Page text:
Office of the Vice President for Global Communications

Monday, January 28, 2013

Lola Eniola-Adefeso (right), assistant professor of chemical engineering and biomedical engineering, explains how she encourages her students to experience "True Engineering" by teaching concepts to high school students. Her approach was a 2012 Teaching Innovation Prize winner. Read more about the 2013 prizes, nominations for which are due Feb. 4. (Photo by Pam Fisher)

U-M Heritage Project brings university history to life through stories and images
History is the foundation of the university's excellence, leadership and diversity, and it is celebrated like never before through the new U-M Heritage Project website that launched today. The coming 2017 U-M bicentennial inspired the website. Powerful images and stories bring to life the university's history and triumphs, and the diverse people behind them.

Michigan Almanac tracks the numbers that define U-M
The Michigan Almanac, a systematic compilation of information about university operations, is being introduced as the "go-to" Web document for anyone interested in data about the university. Introduced this week, it provides ready access to data for many different audiences seeking information for a wide range of purposes.

IT infrastructure improvements support computational research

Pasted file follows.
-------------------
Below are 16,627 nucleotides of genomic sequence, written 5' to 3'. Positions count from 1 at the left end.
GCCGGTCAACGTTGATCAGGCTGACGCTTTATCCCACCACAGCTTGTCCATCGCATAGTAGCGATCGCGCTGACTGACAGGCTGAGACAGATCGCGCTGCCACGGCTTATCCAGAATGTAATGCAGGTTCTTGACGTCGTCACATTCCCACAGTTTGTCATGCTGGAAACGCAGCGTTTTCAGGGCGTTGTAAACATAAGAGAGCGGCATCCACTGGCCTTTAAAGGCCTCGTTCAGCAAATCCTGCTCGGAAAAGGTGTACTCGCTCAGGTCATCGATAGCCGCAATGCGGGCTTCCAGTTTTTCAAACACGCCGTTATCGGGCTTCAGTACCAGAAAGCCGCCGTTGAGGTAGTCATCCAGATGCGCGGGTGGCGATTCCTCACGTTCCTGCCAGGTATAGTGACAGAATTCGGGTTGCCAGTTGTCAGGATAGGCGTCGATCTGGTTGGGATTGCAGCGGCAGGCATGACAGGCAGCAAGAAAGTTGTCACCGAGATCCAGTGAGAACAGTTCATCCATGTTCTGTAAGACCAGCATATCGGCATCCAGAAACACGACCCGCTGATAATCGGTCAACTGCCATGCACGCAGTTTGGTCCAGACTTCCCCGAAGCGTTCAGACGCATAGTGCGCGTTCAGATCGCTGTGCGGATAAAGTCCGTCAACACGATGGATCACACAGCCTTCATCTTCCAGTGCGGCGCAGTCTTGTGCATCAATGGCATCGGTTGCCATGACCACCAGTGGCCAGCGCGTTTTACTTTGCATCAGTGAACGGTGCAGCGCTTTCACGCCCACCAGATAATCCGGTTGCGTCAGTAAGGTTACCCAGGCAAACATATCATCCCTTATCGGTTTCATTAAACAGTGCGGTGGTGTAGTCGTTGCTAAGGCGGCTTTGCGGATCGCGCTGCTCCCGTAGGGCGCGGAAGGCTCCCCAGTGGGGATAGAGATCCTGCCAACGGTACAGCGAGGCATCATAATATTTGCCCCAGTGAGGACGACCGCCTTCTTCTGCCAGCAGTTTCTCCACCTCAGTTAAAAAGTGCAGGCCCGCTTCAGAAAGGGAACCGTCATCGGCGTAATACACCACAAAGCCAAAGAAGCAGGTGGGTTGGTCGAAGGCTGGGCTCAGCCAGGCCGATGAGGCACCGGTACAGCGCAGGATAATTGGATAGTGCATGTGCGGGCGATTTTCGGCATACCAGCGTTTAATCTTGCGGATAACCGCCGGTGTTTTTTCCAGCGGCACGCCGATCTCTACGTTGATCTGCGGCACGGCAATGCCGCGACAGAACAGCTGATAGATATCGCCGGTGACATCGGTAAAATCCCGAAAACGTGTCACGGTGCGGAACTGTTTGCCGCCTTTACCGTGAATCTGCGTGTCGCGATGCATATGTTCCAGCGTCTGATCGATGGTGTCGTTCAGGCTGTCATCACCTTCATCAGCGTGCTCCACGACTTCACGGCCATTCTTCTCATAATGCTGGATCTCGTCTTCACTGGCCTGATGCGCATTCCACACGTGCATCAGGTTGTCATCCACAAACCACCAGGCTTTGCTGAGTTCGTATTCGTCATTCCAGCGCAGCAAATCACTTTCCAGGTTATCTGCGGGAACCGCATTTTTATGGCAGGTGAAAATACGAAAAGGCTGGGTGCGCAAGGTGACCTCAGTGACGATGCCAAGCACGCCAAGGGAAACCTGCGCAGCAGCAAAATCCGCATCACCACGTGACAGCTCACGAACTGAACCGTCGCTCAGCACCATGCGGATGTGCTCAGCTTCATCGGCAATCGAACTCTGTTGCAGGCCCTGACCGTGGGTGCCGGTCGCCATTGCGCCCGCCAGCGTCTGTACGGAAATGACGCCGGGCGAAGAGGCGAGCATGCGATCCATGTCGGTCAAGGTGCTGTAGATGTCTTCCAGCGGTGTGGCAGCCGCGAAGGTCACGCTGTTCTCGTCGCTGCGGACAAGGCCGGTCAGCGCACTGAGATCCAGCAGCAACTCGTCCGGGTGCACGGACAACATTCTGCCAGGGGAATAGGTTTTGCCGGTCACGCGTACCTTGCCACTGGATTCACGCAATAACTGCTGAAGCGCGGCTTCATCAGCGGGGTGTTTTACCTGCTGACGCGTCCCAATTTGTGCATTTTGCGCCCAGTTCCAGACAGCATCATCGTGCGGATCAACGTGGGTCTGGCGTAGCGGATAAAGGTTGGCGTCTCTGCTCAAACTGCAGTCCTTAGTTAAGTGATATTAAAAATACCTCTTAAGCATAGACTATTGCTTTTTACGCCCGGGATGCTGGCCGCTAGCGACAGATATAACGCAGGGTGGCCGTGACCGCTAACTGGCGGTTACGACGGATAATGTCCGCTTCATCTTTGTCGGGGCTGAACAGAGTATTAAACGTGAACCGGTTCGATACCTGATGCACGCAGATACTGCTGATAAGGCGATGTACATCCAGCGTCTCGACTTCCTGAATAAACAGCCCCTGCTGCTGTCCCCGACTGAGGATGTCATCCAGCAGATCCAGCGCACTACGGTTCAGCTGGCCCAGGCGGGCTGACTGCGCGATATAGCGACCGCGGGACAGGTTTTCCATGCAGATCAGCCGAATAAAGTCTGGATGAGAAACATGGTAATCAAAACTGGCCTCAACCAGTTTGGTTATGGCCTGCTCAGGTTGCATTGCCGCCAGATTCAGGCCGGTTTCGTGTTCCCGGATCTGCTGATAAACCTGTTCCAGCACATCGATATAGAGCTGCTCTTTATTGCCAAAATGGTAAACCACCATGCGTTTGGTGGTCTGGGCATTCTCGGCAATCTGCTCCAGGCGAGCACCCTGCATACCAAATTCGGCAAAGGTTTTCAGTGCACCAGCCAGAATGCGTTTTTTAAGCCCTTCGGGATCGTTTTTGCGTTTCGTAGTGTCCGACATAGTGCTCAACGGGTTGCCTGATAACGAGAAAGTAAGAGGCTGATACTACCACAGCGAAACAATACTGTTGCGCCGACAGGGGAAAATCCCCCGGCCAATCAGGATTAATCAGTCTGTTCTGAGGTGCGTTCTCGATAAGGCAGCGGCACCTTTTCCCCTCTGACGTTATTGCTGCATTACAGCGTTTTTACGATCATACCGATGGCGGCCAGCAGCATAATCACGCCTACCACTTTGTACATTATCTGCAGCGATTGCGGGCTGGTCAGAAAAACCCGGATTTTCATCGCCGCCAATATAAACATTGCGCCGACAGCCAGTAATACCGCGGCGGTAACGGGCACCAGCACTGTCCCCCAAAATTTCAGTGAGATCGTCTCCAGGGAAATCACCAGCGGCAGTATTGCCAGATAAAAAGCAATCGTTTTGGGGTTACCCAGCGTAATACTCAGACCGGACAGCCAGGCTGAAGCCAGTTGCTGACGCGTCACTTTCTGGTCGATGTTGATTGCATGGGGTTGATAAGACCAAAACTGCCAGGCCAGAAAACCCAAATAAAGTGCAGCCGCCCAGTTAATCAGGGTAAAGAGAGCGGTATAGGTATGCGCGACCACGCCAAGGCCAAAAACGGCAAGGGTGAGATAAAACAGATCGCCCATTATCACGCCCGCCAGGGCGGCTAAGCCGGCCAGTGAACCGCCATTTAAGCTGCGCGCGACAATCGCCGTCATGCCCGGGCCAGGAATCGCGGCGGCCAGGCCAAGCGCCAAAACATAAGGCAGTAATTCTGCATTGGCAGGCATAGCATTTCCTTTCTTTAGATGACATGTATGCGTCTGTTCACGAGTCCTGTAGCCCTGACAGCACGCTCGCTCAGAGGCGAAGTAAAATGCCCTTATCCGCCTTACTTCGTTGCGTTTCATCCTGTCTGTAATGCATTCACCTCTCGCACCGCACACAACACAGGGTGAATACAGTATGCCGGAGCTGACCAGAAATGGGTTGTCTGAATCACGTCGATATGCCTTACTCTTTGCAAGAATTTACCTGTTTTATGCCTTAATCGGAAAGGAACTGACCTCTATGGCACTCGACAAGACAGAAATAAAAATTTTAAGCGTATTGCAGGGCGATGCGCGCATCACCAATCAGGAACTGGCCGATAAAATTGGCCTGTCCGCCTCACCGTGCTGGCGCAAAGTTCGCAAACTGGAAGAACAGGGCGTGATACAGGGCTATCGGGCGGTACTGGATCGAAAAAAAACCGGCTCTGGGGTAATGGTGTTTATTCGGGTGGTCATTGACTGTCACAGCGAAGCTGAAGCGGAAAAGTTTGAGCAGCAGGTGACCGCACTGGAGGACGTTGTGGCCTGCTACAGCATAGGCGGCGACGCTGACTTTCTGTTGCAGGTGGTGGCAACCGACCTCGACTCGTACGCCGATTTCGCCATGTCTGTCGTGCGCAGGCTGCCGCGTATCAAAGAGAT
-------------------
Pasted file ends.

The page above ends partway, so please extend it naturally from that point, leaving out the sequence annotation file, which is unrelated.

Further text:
A grant from the National Science Foundation will help the university make IT infrastructure improvements that will speed research computing on campus. The work will improve connectivity between the university’s primary data centers and the visualization lab, as well as between campus and the broader Internet.

This week in The University Record
• Violent video games may intensify anti-Arab stereotypes
• Female mice exposed to BPA by mothers show unexpected characteristics
• High school jobs: Impact is different for whites and minorities
Read these stories and more in the Record, available on newspaper racks across campus.

The Michigan Difference

Wallenberg at Michigan
Before Raoul Wallenberg achieved global acclaim as a World War II humanitarian, he was a U-M student learning life in a new country, an aspiring architect absorbing the beauty of America’s cities, and a young man confronting the trials of college: discovery, anxiety, accomplishment and love. He graduated in 1935 as the top student in his architecture class. (Note: For the next few months, The Michigan Difference will regularly highlight stories from the new U-M Heritage Project website.)